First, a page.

- I am hoping to learn more about teaching online and still being an effective and engaging teacher.
- One of the things I am hoping to learn more about is natural disasters.
- About science And math and English and ss
- I want to learn how to do dirt bike jumps.
- How the universe was created
- More Spanish because I want to be able to talk in a different language.
- This year I am hoping to learn how to adjust to the new learning situation and the new schedules as I move through 7th grade and into the future of my learning.
- I am not hoping to learn anything in particular, but I hope to keep moving forward from where I am in school.
- I want to learn about the Supreme Court Judges.
- I am hoping to learn about history, social studies, and insects/bugs.
- I am hoping to learn more challenging problems
- I am hoping to learn more math and get really good at it.
- I want to learn more about online learning so I don’t have any hard time when we need to do online learning.
- New things that I have never heard of before
- I want to learn more space ⭐️ this year in science.
- I am excited for the opportunity to experience a very different school year that will be filled with new and different opportunities for learning.
- I would like to learn about animals and geography.
- I am hoping to learn more about the ocean.
- I am hoping to learn about the world and the way it works.
- I’m hoping to learn well and not differently than the past seventh grade years
- I am hoping to learn information that can help me in the real world.
- This year I am hoping to learn more about different cultures, more reading and writing skills, animal behavior, and more!
- I’m hoping to learn how to cope with too many problems and stress all at once. And how to keep away from bad behavior.
- I am hoping to learn more about fractions in math, and space in science.
- I want to learn about ancient civilizations
- I am hoping to learn about math and space.
- I really like math because I have always been really good at it so when there is a difficult problem, I like thinking about it and answering it correctly(or my best shot)
- The reason why I like space is it is waaaaaaaaay bigger than earth so that means there is much more to explore than earth. Also I think that there are other life forms out there because why would god make such a big universe with no other life forms?
- How to run zoom calls smoothly and efficiently
Kids Continued to Cope Well Two Months After Schools Closed
by Peter Gray in Psychology Today
In this post Gray, author of Free to Learn: Why Unleashing the Instinct to Play Will Make Our Children Happier, More Self-Reliant, and Better Students for Life, summarizes the findings of two surveys of parents and children (one in April and one in May) during the period of emergency remote learning this past spring. The conclusions are worthy of consideration and should guide our work this year and in the years to come.
Conclusion 1: Overall, children’s psychological wellbeing seemed to improve after school closure. Conclusion 2: Children appeared to gain a greater sense of independence and personal responsibility after school closure.
Conclusion 3: Parents gained a heightened appreciation of their children’s capabilities.
Conclusion 4: Contrary to what many might expect, parenting for this sample was not notably more difficult than parenting when children were in school.
Conclusion 5: Regardless of everything else, most children were looking forward to going back to school—because they missed their friends.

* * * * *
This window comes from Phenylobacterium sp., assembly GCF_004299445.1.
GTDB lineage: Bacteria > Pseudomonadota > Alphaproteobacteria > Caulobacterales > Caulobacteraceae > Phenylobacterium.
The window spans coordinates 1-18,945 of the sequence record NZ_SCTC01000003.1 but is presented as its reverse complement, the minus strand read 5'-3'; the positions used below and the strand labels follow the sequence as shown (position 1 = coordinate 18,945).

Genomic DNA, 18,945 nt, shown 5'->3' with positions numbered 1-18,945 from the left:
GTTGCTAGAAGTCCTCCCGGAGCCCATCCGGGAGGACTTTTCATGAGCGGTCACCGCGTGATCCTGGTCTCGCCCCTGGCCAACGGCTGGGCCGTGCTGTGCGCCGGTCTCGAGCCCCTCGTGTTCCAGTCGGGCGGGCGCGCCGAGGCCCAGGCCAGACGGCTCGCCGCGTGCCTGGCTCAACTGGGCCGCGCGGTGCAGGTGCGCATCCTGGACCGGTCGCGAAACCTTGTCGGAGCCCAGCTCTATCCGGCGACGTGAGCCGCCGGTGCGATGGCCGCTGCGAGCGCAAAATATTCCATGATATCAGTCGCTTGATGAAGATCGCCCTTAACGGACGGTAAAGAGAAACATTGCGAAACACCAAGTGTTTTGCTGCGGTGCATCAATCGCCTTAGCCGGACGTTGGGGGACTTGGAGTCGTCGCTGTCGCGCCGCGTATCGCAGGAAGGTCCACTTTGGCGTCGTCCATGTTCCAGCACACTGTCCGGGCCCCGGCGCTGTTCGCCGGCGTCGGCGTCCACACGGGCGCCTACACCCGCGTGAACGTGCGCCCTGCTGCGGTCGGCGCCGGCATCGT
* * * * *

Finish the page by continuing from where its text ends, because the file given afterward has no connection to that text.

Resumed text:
...these two surveys indicate—contrary to many reports that are not based on systematic studies—that the closing of schools and other adult-organized activities for children, overall, benefitted more children than it harmed.
I hope that we, as a society, can derive a lesson from this. Let’s realize that the “normal” that people talk about when they talk about getting back to something like what we had before the pandemic for schooling is not “normal” biologically. We have, over decades, gradually turned children’s lives into something that is not at all normal for children. Normal means time to get bored, daydream, play, discover, find and pursue your passions, and, yes, help out at home.
Do We Have the "Situational Awareness" to Navigate Into the Future?
by Homa Tavangar (@HomaTav) and Will Richardson (@willrich45)
Both Tavangar and Richardson are ‘must follows’, as they always challenge themselves while challenging others. This concept of ‘situational awareness’ is one that I hope we can foster in our students and ourselves as we are re-examining and hopefully re-shaping our practices and the ‘way we do school’: As with K-12 education, more and more are asking the existential question of what, exactly, is school for, and what does this moment demand in terms of what it becomes.
In our work with leaders over the past six months, we’ve been deeply focused on one particular aspect of “situational awareness,” namely building the skill of “reading the signs” in this moment more effectively to make better decisions about the future for students and school communities. One of the “big questions” we’re asking is what are we seeing happening now that gives us strong clues as to what’s coming around the corner? Obviously, we can’t predict the future with 100% certainty. And actually, as situations can change in a heartbeat, that shouldn’t be the goal. What we can do, however, is get a clearer sense of where we’re going by being more fully aware of where we are. In an education context, many of the signs are pointing to some big changes that require a greater sense of awareness in this moment.
In terms of work, more and more employers are losing their reverence for traditional education paths and, instead, either hiring based on an applicant’s ability to problem solve and think creatively or on their ability to learn on the job or in corporate sponsored training programs.
Rather than preparing three or five year plans, educational leaders need to be building resilient school cultures and communities that can respond to ongoing change and are ready to learn their way through whatever future evolves.
Our “situational awareness” right now suggests that we should no longer rely on traditional anchors or narratives as to how the world will act moving forward. That, as futurist Marina Gorbis writes, “we are all immigrants to the future; none of us are natives to that land.”
The last six months have thrown so many of our mental models about learning in schools into flux that if we’re not willing to learn, to gain a greater awareness of what’s happening and the consequences, we will have real trouble landing this metaphoric plane called “education” in ways that don’t disrupt all of our lives even further.
With so much in a continual state of flux (maybe that is the one constant - our state of flux?), it will be important to hold onto our mission, values, and guiding lights to steady the course as best we can...